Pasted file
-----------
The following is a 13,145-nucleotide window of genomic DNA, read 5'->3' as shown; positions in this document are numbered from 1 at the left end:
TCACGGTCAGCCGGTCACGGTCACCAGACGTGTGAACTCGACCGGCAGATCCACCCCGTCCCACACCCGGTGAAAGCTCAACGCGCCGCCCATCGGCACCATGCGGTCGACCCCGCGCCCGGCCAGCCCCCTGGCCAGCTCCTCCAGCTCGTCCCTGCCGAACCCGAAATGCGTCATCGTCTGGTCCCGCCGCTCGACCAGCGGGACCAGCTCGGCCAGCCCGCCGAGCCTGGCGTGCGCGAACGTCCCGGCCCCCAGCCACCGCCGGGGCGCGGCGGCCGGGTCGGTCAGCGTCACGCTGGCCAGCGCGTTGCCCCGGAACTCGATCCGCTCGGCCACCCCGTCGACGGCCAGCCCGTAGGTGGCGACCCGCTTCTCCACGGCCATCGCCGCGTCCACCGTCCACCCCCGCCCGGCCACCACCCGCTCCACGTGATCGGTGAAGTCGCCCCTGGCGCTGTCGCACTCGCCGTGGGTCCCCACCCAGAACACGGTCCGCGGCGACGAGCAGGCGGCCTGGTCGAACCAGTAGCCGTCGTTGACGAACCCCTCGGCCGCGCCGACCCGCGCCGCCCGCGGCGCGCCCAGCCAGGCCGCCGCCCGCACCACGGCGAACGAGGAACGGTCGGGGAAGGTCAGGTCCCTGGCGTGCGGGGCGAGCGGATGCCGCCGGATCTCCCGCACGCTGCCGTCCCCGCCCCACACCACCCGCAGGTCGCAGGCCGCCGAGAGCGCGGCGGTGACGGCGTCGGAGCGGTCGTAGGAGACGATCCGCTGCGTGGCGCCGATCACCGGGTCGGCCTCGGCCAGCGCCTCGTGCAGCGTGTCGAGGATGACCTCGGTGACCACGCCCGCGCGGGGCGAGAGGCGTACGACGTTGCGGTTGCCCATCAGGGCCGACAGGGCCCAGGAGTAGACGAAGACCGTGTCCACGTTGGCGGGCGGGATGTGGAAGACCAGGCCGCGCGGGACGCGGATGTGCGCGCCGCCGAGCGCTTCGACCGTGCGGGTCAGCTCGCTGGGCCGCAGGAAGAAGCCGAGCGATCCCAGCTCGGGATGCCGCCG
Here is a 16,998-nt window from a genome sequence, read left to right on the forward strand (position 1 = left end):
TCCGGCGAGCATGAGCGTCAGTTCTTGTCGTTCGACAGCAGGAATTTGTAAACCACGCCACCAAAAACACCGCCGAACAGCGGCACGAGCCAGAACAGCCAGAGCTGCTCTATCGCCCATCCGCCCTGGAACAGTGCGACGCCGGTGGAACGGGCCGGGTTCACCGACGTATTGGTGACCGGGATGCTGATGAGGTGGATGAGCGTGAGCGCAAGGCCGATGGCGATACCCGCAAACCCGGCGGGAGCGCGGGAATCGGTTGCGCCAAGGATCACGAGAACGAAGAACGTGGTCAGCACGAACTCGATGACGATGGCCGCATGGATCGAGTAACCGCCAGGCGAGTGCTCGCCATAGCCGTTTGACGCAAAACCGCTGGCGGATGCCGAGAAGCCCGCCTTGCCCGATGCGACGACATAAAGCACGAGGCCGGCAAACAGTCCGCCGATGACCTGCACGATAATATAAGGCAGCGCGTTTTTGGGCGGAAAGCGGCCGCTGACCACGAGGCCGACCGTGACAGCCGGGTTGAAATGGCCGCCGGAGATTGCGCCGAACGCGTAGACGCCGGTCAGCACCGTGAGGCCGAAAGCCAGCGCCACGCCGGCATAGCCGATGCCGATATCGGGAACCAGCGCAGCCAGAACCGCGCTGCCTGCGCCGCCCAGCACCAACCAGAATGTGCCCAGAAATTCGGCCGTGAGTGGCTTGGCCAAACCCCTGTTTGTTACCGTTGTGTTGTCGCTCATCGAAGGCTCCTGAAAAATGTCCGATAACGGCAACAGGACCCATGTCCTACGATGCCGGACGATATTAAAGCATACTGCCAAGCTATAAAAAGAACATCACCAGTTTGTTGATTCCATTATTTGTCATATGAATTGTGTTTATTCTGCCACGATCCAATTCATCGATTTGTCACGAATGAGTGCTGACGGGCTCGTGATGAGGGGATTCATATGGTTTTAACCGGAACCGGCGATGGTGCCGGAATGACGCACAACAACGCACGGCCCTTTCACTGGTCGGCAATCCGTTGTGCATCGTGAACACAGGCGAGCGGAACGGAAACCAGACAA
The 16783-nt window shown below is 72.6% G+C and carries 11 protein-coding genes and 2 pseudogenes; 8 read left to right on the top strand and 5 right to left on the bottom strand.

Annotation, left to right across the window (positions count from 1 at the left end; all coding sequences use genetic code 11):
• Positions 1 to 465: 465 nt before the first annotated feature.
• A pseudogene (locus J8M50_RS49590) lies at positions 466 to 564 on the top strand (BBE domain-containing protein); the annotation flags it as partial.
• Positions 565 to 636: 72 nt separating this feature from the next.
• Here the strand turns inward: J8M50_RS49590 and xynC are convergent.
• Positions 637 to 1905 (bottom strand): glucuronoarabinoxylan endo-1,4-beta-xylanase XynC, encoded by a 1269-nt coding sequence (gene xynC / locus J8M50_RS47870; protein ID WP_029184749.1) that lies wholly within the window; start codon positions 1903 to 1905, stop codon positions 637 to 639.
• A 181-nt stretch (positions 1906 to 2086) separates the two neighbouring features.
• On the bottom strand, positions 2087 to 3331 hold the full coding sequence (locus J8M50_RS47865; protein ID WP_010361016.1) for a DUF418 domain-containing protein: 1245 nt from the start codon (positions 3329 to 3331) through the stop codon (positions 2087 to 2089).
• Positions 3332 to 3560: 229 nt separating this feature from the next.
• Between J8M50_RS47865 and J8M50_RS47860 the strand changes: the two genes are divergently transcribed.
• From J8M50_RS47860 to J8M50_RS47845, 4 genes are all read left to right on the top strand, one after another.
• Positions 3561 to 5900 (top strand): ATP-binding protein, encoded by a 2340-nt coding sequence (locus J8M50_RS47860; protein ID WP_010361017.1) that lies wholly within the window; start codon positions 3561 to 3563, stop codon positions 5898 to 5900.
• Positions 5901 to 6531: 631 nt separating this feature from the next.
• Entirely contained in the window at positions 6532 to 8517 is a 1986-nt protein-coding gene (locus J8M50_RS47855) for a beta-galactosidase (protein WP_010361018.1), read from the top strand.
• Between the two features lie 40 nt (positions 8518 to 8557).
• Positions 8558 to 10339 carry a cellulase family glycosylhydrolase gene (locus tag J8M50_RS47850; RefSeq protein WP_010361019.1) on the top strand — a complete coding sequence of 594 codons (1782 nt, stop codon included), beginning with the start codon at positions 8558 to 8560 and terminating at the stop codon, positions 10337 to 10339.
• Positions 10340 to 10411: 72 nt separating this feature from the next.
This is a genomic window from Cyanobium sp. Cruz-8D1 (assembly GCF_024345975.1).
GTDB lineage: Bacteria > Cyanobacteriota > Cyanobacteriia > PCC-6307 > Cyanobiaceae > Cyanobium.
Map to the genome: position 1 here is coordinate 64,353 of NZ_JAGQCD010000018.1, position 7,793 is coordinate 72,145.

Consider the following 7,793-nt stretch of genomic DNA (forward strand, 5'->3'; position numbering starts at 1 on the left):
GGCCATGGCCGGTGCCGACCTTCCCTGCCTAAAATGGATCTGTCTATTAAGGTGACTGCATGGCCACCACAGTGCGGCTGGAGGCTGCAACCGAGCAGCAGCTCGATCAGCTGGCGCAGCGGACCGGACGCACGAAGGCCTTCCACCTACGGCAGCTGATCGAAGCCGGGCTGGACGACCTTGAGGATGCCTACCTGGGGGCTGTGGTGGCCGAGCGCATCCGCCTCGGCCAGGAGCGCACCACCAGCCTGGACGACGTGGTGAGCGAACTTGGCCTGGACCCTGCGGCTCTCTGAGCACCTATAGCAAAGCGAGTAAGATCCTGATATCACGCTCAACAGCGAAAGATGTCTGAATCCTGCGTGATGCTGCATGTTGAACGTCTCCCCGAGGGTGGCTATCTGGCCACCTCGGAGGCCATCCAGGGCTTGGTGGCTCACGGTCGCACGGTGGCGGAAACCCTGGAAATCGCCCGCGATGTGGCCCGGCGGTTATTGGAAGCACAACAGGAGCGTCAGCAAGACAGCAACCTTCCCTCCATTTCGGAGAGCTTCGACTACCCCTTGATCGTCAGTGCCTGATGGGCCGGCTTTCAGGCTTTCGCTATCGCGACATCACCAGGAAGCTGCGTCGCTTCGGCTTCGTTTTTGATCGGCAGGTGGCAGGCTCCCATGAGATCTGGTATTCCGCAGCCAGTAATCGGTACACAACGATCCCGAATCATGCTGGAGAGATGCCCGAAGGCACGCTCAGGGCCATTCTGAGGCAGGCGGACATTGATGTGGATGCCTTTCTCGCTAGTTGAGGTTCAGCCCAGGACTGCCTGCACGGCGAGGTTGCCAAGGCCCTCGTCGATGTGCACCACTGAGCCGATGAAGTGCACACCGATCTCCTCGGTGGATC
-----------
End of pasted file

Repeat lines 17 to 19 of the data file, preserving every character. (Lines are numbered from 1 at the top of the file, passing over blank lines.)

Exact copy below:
• Positions 3561 to 5900 (top strand): ATP-binding protein, encoded by a 2340-nt coding sequence (locus J8M50_RS47860; protein ID WP_010361017.1) that lies wholly within the window; start codon positions 3561 to 3563, stop codon positions 5898 to 5900.
• Positions 5901 to 6531: 631 nt separating this feature from the next.
• Entirely contained in the window at positions 6532 to 8517 is a 1986-nt protein-coding gene (locus J8M50_RS47855) for a beta-galactosidase (protein WP_010361018.1), read from the top strand.